1-2-3-4: Counting out 1970
Right from the opening count and the demanding bass riff, you know something good is spinning. It’s one of those introductions that get you to tilt your head a bit and strain to hear more above the din around you.
Listen to that scratch rhythm guitar – nothing but brilliant. The drums come slithering in at 0:43 but don’t really pound full skin until just about 1:06, and there’s as fierce and persuasive a torching harmonica as your ever going to have the privilege to hear.
“Round and around and around we go
Where the world’s headed nobody knows”
You must listen to this in the context it comes from in 1970 both musically and politically. The ‘My Girl’ and ‘Beauty Is Only Skin Deep’ days were behind them. The music, with Norman Whitfield at the controls, became more a reflection of the tumultuous times everyone was wading in.
In ‘Ball Of Confusion’ they cry about integration, segregation, gun control, kids growing up too soon, bill collectors, suicide, unemployment … in short, everything crammed into newspapers and CNN that you’ll see tonight, bringing to mind the cliché “The more things change, the more they stay the same”. Answer this: have we moved any closer to resolution of the issues in 2007 that the Temps of 1970 brought up? Consider this later on – have they mentioned anything any less powerful or important than what we face today? Truly, they sing a message for all time.
Interesting to note that they send out respect to the Fab Four in the line “The Beatle’s new record’s a gas!”, showing the mutual respect the two camps had. The Beatles found the Motown sound powerful and full of presence, but elusive to duplicate in the Abbey Road studios. See Geoff Emerick’s book “Here, There and Everywhere: My Life Recording the Music of the Beatles” for how the Beatles loved, relished as inspiration, and tried to duplicate the sound of Mowtown - but never could.
Another tasty tidbit I found while studying the history of this classic song is that the Temps were supposed to record “War”, but executives at Motown did not want to alienate the more conservative leaning record buying folk out there so it was given to up and coming Edwin Starr, while the toned-down, non-militant “Ball of Confusion” was done by the temps. Who here wouldn’t chip into the pot to hear even the demo of The Temptations doing “War” if it existed?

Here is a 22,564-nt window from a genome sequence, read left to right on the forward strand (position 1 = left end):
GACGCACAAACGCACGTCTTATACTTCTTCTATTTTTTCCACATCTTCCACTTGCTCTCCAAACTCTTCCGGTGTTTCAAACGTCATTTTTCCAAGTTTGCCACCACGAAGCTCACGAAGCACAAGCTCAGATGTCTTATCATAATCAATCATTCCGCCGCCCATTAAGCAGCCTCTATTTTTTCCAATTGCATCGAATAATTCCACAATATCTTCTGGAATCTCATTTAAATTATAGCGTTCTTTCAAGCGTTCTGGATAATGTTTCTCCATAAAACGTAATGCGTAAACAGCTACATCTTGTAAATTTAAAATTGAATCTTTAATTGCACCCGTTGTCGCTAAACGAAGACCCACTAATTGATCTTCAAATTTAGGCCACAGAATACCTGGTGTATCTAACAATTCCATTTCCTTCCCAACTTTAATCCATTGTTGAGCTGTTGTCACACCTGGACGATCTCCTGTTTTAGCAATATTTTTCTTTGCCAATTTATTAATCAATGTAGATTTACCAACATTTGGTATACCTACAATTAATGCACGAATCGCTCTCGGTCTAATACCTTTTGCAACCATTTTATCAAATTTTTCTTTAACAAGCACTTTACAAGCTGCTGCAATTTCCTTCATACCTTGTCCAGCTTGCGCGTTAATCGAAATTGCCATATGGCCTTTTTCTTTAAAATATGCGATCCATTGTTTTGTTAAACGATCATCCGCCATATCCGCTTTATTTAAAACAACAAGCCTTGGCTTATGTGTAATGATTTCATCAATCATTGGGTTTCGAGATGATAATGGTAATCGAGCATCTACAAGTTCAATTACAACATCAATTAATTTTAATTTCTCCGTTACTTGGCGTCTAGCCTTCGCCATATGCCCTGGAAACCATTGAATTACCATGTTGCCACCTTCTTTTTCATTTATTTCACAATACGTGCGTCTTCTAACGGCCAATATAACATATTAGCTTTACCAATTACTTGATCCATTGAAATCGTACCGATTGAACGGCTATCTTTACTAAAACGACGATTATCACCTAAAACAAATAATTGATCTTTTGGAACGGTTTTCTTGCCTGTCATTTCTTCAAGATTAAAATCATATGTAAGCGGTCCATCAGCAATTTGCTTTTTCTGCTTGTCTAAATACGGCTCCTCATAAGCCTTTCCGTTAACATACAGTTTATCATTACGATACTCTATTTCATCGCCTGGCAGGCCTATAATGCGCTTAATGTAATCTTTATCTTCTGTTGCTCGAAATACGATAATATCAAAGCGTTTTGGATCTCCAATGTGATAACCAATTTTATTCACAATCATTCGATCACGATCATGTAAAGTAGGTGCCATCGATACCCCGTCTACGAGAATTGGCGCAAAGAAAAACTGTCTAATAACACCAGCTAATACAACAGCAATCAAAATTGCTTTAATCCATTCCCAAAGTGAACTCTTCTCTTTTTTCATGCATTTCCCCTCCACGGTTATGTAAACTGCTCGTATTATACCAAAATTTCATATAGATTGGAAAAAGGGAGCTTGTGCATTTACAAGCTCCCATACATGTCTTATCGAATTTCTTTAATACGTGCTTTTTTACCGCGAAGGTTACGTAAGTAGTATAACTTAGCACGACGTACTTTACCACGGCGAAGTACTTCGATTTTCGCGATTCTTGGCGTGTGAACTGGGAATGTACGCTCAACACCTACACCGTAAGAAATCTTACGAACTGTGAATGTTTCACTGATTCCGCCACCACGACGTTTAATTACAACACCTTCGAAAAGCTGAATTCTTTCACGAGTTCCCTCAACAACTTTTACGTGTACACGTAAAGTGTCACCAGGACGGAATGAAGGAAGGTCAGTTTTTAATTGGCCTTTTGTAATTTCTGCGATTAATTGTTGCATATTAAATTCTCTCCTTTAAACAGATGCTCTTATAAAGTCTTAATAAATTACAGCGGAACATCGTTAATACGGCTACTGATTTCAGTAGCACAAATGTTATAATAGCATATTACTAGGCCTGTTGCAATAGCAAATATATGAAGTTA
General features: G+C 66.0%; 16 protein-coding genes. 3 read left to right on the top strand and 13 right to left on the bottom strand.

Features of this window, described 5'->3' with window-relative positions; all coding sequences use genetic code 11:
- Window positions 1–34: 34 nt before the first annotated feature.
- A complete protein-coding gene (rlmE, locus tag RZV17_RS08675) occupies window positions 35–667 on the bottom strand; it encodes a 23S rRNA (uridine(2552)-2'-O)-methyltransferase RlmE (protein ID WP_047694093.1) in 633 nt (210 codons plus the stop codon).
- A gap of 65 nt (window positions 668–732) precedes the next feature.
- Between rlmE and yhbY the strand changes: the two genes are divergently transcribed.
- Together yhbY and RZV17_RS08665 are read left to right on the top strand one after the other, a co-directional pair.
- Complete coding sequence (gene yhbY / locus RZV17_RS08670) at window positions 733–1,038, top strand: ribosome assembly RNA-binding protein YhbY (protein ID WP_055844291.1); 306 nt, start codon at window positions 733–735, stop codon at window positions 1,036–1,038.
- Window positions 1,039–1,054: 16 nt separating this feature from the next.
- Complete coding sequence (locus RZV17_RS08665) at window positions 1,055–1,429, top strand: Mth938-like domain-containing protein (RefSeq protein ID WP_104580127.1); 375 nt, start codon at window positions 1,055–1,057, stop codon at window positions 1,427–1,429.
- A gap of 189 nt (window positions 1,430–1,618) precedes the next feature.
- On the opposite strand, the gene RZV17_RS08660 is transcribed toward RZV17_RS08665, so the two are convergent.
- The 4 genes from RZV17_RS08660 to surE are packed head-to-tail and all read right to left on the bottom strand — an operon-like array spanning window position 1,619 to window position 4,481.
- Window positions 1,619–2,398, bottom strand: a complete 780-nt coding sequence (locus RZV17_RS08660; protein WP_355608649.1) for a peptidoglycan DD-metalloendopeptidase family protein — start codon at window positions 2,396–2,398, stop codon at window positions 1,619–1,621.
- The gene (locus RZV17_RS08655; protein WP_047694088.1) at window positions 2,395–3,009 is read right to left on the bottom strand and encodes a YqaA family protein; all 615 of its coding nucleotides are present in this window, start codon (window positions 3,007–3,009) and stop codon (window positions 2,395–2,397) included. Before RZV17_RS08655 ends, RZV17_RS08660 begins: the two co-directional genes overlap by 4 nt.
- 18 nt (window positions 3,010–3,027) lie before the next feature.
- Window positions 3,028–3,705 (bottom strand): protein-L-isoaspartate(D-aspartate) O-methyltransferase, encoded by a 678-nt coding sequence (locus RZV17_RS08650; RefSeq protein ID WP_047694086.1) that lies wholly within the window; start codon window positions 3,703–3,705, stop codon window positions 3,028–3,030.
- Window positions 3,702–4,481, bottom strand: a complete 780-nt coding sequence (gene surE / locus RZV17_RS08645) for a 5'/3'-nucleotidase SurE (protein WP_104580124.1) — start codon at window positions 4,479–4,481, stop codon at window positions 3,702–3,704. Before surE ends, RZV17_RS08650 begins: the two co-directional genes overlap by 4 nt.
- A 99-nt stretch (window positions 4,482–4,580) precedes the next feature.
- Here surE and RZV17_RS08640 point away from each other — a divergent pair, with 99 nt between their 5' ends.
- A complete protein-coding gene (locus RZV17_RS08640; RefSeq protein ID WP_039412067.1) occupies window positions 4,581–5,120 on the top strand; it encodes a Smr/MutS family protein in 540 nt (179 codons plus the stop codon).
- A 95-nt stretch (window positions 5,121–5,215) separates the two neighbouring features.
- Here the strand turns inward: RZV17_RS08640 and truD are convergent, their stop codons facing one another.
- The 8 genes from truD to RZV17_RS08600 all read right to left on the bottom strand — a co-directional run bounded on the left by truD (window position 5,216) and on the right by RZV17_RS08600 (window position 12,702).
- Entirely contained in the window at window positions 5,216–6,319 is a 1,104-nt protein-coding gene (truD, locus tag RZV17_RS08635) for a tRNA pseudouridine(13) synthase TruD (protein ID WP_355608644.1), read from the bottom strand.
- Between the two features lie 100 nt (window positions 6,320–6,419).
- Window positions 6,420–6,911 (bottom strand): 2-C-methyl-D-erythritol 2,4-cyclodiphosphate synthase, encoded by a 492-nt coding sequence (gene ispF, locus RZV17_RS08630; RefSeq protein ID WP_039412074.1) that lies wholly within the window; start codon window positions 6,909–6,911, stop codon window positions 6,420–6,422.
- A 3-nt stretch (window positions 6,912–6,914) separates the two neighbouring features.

How about this – with the exception of the “great GoogaMooga” line (played in F) the whole song is based on just the C chord - just amazing musically.
As an aside, it’s been covered many times before but my personal fave is by an 80’s band called Love And Rockets. I feel they captured a bit of the bubbling tension the Temptations had for the tune.
Get Up (I Feel Like Being A) Sex Machine
Can I count it off? (yea)
Talking about great musicianship, can we let JB count it out? Damn straight we can!
What more superlatives can one use to commend and respect JB that hasn’t already been said?
Right you are, none.
Coming into 1970, the man has been a breathing, walking, and bottomless well of inspiration, and a living definition of musical genius. I think that up to this point in his career, he hadn’t done one thing wrong and could never trip, stumble or fall from his perch high above all. Could anyone ever be able to say, from a 1970 point of perspective, that he would ever lose his cutting edge? Can anyone argue with that?
Unmistakable guitar riff by none other than Bootsy Collins! Say wha’ - Bootsy? He was a tender fifteen when he laid this out. Yea, only fifteen – makes one want to put the guitar away and take up quilting instead doesn’t it?
No denying that the sound is pure JB though. JB at the top of his game anyone? I’m not going to argue the point, but damn, isn’t everything just perfect in this one? Listen to the piano frills and trills. A jam song that made it huge on the R ’N’ B charts, a fantastic Groove ’N’ Move, a ‘shake your moneymaker shaker’. Can a witness for the bass man please step forward and testify to his ability to carry this on his back? Ain’t nothing but a monster.
Can I take ‘em to the bridge?” (hit me now, come on now!)
Stay on the scene
Like a sex machine
The way I like it
Is the way it is
I got mine (dig it!)
He got his
Stay on the scene
Like a loving machine!
Can anyone estimate just how many funk up-and-coming bands tried to emulate the feel, the sound, and the essence of this particular track? How many were manipulated by JB in 1970 when they heard this haunting, elegant in it’s simplicity, riff banging in their head till the long-ago late night hours? A song just could not be more dance and hit worthy than this.
Take a step back into 1970 and listen to the countdown in these tracks. It is plainly incredible that these two grooves from 1970 are still making their inspiration felt today in 2007 – 37 years later! Marvel in their ability to move and sway the hips, and minds, of more than a few generations since they initially made their first impact. Their indelible print will continue to be a force to be reckoned with years from now.
Let me give you something to measure these tracks up against: how many present bands - bands playing today - can justify a claim that something they lay down in 2007 will be just as important to a willing audience 37 years from now - in 2044?
Didn't think so.
The Temptations: Ball Of Confusion (That’s What The World Is Today) (25)
From: Anthology [Original Recording Reissued] 
James Brown: Get Up (I Feel Like Being A) Sex Machine (8)
From: Sex Machine: The Very Best of James Brown